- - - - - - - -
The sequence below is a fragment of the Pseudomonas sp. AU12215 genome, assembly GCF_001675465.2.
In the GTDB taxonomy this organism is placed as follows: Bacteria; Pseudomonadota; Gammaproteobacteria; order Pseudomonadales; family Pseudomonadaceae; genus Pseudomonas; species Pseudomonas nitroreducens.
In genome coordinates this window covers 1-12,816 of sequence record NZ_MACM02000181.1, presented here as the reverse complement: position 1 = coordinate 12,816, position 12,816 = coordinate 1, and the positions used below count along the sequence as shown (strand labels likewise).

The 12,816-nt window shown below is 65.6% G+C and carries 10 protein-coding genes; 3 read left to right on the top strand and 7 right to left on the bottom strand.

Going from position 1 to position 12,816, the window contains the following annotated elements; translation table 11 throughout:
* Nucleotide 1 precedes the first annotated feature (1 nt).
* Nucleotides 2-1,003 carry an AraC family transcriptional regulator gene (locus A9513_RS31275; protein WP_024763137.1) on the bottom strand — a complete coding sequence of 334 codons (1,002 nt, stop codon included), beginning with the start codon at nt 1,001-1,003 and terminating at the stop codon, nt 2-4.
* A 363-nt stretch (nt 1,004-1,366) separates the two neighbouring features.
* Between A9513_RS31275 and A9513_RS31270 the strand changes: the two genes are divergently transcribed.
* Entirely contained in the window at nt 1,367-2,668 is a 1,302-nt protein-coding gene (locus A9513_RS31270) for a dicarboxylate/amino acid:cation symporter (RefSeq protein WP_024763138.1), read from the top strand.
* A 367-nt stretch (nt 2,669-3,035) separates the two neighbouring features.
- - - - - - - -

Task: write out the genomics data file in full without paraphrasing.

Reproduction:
The sequence below is a fragment of the Pseudomonas sp. AU12215 genome, assembly GCF_001675465.2.
In the GTDB taxonomy this organism is placed as follows: Bacteria; Pseudomonadota; Gammaproteobacteria; order Pseudomonadales; family Pseudomonadaceae; genus Pseudomonas; species Pseudomonas nitroreducens.
In genome coordinates this window covers 1-12,816 of sequence record NZ_MACM02000181.1, presented here as the reverse complement: position 1 = coordinate 12,816, position 12,816 = coordinate 1, and the positions used below count along the sequence as shown (strand labels likewise).

The 12,816-nt window shown below is 65.6% G+C and carries 10 protein-coding genes; 3 read left to right on the top strand and 7 right to left on the bottom strand.

Going from position 1 to position 12,816, the window contains the following annotated elements; translation table 11 throughout:
* Nucleotide 1 precedes the first annotated feature (1 nt).
* Nucleotides 2-1,003 carry an AraC family transcriptional regulator gene (locus A9513_RS31275; protein WP_024763137.1) on the bottom strand — a complete coding sequence of 334 codons (1,002 nt, stop codon included), beginning with the start codon at nt 1,001-1,003 and terminating at the stop codon, nt 2-4.
* A 363-nt stretch (nt 1,004-1,366) separates the two neighbouring features.
* Between A9513_RS31275 and A9513_RS31270 the strand changes: the two genes are divergently transcribed.
* Entirely contained in the window at nt 1,367-2,668 is a 1,302-nt protein-coding gene (locus A9513_RS31270) for a dicarboxylate/amino acid:cation symporter (RefSeq protein WP_024763138.1), read from the top strand.
* A 367-nt stretch (nt 2,669-3,035) separates the two neighbouring features.